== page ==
Personal Writings

Dark Corners

By December 1, 2014 2 Comments

I’ve always loved fantasy.

From fairytales and books to movies and TV series, I have always been drawn to the fantastical. To alternate universes. To magic.

There’s something so exciting about slipping into another world, a world filled with possibility.

I’ve always loved fantasy. I still do.

But I have never really believed in it.

Well, that’s not quite true. When I lost my first tooth I swore that I saw the tooth fairy land on my pillow. She was so tiny, I had no idea how she managed to carry the big coin I found under my pillow the next morning. Even at the age of 5 I questioned the mechanics, and imagined a coin carrying device that was just out of my sightline. But still, I stuck to my story. I saw the tooth fairy and no, she was not a bug.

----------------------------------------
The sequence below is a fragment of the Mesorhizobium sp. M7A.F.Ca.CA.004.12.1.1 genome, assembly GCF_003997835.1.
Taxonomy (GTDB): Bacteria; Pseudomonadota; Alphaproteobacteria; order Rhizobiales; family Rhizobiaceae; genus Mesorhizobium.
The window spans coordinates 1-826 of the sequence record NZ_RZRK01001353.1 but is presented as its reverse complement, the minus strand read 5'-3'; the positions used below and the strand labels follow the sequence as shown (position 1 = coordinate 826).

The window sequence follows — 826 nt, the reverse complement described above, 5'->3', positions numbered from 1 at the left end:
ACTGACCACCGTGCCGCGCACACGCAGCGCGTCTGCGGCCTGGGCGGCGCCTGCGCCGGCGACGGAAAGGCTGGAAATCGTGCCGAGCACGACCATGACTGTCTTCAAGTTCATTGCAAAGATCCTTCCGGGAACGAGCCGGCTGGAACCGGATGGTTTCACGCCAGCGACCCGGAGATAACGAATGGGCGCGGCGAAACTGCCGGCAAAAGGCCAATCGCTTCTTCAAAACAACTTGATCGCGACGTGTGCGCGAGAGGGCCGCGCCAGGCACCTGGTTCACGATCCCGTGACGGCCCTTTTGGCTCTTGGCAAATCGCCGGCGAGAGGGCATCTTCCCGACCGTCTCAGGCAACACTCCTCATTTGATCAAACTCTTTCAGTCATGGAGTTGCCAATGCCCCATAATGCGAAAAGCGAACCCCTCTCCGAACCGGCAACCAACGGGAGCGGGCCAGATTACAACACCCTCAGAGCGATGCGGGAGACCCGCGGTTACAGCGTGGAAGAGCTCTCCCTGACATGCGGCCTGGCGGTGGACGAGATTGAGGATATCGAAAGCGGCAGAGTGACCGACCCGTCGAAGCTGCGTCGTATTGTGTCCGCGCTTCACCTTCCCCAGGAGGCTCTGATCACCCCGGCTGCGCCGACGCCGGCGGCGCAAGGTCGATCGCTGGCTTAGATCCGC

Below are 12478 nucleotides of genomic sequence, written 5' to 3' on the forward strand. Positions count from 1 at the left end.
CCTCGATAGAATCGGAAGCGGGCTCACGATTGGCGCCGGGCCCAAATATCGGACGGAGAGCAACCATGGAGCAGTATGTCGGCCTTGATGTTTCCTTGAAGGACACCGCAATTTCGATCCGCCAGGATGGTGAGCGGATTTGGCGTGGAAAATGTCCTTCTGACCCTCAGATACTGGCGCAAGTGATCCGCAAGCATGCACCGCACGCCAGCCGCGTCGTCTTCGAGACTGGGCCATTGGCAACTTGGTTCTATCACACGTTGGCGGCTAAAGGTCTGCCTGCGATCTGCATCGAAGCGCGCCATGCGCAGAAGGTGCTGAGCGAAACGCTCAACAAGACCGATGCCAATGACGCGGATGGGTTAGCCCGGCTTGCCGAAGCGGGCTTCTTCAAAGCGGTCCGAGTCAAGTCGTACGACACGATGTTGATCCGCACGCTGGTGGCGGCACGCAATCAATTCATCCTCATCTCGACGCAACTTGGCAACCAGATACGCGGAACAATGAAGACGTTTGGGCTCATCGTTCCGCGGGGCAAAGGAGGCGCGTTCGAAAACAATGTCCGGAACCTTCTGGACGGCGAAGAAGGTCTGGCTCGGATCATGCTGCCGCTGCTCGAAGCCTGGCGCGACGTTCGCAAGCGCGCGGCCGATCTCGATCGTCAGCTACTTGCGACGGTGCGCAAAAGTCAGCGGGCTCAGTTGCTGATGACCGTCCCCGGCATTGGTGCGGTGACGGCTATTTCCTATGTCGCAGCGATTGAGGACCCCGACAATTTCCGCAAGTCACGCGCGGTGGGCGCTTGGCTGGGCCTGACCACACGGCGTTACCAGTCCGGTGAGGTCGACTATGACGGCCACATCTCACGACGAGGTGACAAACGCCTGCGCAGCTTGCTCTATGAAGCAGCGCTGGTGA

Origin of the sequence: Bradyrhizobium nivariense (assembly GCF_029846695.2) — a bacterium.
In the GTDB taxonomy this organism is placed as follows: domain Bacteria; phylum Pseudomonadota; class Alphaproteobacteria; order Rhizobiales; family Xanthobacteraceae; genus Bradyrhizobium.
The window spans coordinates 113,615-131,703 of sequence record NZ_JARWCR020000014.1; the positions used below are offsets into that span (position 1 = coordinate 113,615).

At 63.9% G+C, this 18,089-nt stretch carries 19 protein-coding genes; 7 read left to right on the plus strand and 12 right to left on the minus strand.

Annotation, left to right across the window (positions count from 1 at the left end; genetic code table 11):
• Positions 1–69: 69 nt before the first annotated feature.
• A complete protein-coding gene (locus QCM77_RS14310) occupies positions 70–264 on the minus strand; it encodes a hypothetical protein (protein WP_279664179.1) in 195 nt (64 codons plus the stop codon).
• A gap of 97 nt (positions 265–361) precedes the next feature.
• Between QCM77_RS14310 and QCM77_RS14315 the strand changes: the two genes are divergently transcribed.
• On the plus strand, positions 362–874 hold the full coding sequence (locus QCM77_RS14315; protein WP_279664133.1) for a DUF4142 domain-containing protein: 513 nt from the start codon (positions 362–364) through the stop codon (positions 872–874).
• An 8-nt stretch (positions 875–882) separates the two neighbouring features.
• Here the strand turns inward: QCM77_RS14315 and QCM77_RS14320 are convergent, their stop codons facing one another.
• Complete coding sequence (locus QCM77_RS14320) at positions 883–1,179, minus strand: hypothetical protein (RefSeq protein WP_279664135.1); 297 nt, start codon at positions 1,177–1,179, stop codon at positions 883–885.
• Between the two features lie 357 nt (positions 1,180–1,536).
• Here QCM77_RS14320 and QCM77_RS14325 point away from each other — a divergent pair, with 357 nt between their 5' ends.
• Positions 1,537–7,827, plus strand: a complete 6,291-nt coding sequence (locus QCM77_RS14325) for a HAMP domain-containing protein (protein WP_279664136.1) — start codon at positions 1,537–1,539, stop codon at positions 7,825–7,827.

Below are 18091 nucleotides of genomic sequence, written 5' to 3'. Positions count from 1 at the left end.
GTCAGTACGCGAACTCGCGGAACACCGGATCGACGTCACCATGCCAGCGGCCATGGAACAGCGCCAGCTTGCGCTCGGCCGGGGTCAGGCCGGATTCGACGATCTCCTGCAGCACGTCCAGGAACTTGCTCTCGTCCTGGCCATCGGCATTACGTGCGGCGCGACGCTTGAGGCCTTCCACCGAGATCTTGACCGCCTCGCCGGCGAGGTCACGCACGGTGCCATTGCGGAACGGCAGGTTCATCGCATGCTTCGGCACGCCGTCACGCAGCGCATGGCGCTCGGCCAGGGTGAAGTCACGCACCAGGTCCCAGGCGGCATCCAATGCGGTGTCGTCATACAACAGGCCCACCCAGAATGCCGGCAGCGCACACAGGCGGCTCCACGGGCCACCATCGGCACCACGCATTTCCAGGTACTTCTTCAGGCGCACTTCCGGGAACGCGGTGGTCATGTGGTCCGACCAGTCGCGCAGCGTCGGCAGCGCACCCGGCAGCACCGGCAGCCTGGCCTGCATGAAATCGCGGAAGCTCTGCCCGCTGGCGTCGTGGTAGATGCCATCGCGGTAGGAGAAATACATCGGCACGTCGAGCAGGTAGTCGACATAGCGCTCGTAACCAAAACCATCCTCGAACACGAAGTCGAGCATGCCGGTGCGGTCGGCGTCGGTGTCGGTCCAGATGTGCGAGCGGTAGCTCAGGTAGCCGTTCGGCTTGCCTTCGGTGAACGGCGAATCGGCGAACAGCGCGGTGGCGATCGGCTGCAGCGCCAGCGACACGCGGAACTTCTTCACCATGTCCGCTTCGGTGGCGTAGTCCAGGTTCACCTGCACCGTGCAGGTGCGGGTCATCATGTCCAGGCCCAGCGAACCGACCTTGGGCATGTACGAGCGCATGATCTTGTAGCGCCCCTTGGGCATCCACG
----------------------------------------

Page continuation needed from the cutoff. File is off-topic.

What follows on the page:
So maybe a small part of me does believe in magic. Or wants to at least.

Maybe that’s what draws me to the genre. A faint hope, or desire to hope, that maybe, somewhere, there is something different. Something more.

But the majority of me lives firmly within the world of ‘reason’. I believe in what I see. What I can understand. I struggle to look beyond that and I generally prefer not to.

There is so much information available in the world today. If I’m wondering about something, I can simply type it into google and get pages upon pages of answers.

It makes me feel confident. It makes me feel powerful.

But that was all challenged this past week.

This past week, I was told by a doctor that he could not offer a single suggestion for what to do about my steadily worsening medical condition. He said he didn’t believe that in 2014 the tools to understand my medical difficulties exist.

It startled me.

In the past, I have been told that my condition must be caused by my weight despite symptoms not improving with weight loss, linked to anxiety despite being assessed with an opposing conclusion and any number of, for lack of a better word, ‘cop-outs’.